CONCORD, N.C. — After 600 miles dotted with lead changes, crashes and plot twists, Joey Logano could still manage some deadpan humor after a long Sunday evening at Charlotte Motor Speedway.
The Coca-Cola 600 again boiled down to another late-race clash between Logano and sometimes rival Martin Truex Jr., the two most recent series champions. With one of NASCAR’s crown jewels on the line, their contest for the lead was hard-fought but fair.
“Of course. Haven’t we every time?” Logano said with a wry grin forming. “My opinion, at least.”
With no fury or friction reminiscent of their run-ins past, Logano chalked up a runner-up finish behind eventual winner Truex in the longest race of the Monster Energy NASCAR Cup Series season. The result capped a major rally from an ill-handling early portion of the 400-lap race, highlighted by Logano’s charge from sixth to second on the final restart with five laps remaining.
Logano dipped to as low as 25th place just before the halfway point, but managed to rely on strategy plays to gather extra points in each of the three stage breaks. The plus side to having four-plus hours over 600 miles, Logano said, was the time to make significant adjustments to his Team Penske No. 22 Ford. The byproduct of 16 caution flags — the most at Charlotte since the 2005 running of the event — was more opportunities for pit-road visits to employ those handling tweaks.
“I think the track changed some, but we were off,” said Todd Gordon, Logano’s crew chief. “We took some pretty big swings at it. We finally got there for the last stage. Was proud of the effort everybody did. We cycled ourselves into stage points in each stage, even when I thought the chips were against us. It was a good effort by everybody, a blue-collar day, but we just needed a little better track position for that last restart.”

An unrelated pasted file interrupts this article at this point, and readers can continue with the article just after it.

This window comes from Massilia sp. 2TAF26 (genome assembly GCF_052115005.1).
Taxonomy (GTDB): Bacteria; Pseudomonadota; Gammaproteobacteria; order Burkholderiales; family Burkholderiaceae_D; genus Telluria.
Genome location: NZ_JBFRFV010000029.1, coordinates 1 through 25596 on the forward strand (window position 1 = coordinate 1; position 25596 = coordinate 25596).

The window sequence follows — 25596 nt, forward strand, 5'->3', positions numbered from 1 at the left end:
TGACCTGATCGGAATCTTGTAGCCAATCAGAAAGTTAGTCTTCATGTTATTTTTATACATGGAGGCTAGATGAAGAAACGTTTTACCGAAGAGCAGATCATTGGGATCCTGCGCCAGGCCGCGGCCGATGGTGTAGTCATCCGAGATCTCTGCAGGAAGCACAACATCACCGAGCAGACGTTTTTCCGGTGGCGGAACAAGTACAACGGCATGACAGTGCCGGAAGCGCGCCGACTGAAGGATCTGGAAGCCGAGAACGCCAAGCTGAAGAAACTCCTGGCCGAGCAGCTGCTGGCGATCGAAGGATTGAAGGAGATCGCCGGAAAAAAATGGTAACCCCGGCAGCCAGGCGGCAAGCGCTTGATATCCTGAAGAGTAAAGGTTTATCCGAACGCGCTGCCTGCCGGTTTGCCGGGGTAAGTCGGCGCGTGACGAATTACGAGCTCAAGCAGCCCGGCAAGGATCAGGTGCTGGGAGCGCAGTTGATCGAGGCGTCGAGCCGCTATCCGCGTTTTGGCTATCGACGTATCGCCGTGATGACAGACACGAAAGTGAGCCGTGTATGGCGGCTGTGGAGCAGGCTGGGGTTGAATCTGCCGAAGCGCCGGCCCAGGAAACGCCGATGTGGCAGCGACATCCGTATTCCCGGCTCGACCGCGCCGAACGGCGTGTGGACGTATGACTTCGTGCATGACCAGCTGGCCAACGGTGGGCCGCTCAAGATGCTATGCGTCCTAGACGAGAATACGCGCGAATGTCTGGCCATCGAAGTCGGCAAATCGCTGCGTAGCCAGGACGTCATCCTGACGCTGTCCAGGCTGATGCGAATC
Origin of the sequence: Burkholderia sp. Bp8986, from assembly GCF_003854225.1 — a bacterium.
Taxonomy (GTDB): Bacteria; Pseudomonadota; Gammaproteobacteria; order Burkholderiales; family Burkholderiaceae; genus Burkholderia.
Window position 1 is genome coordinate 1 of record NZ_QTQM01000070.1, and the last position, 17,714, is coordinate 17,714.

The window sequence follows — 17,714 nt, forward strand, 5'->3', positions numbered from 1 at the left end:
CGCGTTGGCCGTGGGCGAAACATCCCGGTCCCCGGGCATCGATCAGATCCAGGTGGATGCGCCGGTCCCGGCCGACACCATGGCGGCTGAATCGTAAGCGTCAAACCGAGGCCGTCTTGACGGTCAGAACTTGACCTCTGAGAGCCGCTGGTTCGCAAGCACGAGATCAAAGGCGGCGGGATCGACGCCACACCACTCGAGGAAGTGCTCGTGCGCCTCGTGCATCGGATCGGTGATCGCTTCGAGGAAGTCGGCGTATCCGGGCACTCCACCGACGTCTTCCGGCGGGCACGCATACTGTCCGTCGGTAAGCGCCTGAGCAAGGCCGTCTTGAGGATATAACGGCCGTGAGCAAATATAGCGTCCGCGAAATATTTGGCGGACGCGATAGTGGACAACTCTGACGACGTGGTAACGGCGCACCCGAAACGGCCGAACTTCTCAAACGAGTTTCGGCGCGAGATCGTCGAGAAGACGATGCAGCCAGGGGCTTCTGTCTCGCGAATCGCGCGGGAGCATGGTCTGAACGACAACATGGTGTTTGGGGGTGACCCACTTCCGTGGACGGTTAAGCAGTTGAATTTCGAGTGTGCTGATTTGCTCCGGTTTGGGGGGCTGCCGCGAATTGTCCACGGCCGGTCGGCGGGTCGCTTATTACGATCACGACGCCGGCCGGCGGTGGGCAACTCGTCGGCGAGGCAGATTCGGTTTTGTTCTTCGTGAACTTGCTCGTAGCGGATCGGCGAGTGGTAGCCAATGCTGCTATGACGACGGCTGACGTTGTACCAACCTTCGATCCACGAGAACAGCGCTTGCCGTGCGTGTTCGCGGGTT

Logano’s effort marked his fourth top-five finish in the last six races, keeping him atop the series’ points standings. But Truex secured his third win in five races, and Logano suggested he’s learned a thing or two in his recent surge, leaving his only passing option in the outside lane. “He’s gotten better over the last few races to where I’ve got to change my moves up a little bit because he’s adjusted to him,” Logano said.
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Logano didn’t lead any of the 400 laps, but the brief, final green-flag stretch to the checkered flag provided an opening. But Truex emerged from the scramble of cars with a striking four-wide move, slightly hemming the defending series champ in.
Logano applied plenty of pressure — literal and figurative — on Truex’s bumper, but the hopes for a first Coca-Cola 600 crown eventually lost their fizz.
“Man, if you’d told me earlier in the race we’d finish second, I’d say that’s a dream. But when you finish second and you see the lead that close, it hurts a little bit,” Logano said. “So, proud of the effort, proud of the never-quit, but dang it. …
“Overall, proud of the effort, though. It’s the Coke 600, though. It’s such a big one, and you want to win it so bad. Second stings. I thought we had a shot when that caution came back out and gave us another chance. Just didn’t quite get it. But overall, proud of it and as far as Memorial Day weekend, getting to race is a privilege. So for me to complain about second sounds pretty dumb. I should be proud to live in this country and happy that I just get to race.”